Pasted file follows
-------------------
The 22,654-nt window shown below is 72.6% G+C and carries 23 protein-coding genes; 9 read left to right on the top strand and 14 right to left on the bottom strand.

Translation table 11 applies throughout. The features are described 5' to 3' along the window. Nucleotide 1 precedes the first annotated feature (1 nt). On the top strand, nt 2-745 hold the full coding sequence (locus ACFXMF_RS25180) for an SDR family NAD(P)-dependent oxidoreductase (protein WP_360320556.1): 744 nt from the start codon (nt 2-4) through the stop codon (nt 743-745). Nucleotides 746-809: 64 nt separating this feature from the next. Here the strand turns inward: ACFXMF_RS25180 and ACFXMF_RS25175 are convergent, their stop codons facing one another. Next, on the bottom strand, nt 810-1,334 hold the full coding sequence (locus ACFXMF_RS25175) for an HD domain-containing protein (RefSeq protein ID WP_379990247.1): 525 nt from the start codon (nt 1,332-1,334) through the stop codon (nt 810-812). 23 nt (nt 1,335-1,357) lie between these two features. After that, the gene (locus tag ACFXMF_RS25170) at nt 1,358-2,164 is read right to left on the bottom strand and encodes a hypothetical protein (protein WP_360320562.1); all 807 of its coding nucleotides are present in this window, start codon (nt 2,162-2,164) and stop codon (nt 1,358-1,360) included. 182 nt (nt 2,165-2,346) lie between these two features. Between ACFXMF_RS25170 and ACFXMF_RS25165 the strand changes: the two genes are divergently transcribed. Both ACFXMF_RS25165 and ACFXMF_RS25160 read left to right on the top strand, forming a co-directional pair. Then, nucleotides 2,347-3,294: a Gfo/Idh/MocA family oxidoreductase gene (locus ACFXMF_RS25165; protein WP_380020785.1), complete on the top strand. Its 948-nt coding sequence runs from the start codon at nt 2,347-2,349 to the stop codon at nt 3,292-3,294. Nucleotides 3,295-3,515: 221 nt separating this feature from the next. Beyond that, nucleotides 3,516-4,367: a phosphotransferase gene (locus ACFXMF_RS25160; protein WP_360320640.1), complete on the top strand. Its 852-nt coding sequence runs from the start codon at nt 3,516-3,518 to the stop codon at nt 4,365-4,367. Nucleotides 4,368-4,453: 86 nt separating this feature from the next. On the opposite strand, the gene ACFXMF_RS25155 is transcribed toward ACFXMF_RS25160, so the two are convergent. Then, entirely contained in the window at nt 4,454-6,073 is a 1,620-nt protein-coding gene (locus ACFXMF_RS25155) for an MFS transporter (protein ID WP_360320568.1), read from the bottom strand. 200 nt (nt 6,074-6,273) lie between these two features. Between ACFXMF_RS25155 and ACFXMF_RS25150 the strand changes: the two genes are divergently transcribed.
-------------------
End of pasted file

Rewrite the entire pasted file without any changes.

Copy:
The 22,654-nt window shown below is 72.6% G+C and carries 23 protein-coding genes; 9 read left to right on the top strand and 14 right to left on the bottom strand.

Translation table 11 applies throughout. The features are described 5' to 3' along the window. Nucleotide 1 precedes the first annotated feature (1 nt). On the top strand, nt 2-745 hold the full coding sequence (locus ACFXMF_RS25180) for an SDR family NAD(P)-dependent oxidoreductase (protein WP_360320556.1): 744 nt from the start codon (nt 2-4) through the stop codon (nt 743-745). Nucleotides 746-809: 64 nt separating this feature from the next. Here the strand turns inward: ACFXMF_RS25180 and ACFXMF_RS25175 are convergent, their stop codons facing one another. Next, on the bottom strand, nt 810-1,334 hold the full coding sequence (locus ACFXMF_RS25175) for an HD domain-containing protein (RefSeq protein ID WP_379990247.1): 525 nt from the start codon (nt 1,332-1,334) through the stop codon (nt 810-812). 23 nt (nt 1,335-1,357) lie between these two features. After that, the gene (locus tag ACFXMF_RS25170) at nt 1,358-2,164 is read right to left on the bottom strand and encodes a hypothetical protein (protein WP_360320562.1); all 807 of its coding nucleotides are present in this window, start codon (nt 2,162-2,164) and stop codon (nt 1,358-1,360) included. 182 nt (nt 2,165-2,346) lie between these two features. Between ACFXMF_RS25170 and ACFXMF_RS25165 the strand changes: the two genes are divergently transcribed. Both ACFXMF_RS25165 and ACFXMF_RS25160 read left to right on the top strand, forming a co-directional pair. Then, nucleotides 2,347-3,294: a Gfo/Idh/MocA family oxidoreductase gene (locus ACFXMF_RS25165; protein WP_380020785.1), complete on the top strand. Its 948-nt coding sequence runs from the start codon at nt 2,347-2,349 to the stop codon at nt 3,292-3,294. Nucleotides 3,295-3,515: 221 nt separating this feature from the next. Beyond that, nucleotides 3,516-4,367: a phosphotransferase gene (locus ACFXMF_RS25160; protein WP_360320640.1), complete on the top strand. Its 852-nt coding sequence runs from the start codon at nt 3,516-3,518 to the stop codon at nt 4,365-4,367. Nucleotides 4,368-4,453: 86 nt separating this feature from the next. On the opposite strand, the gene ACFXMF_RS25155 is transcribed toward ACFXMF_RS25160, so the two are convergent. Then, entirely contained in the window at nt 4,454-6,073 is a 1,620-nt protein-coding gene (locus ACFXMF_RS25155) for an MFS transporter (protein ID WP_360320568.1), read from the bottom strand. 200 nt (nt 6,074-6,273) lie between these two features. Between ACFXMF_RS25155 and ACFXMF_RS25150 the strand changes: the two genes are divergently transcribed.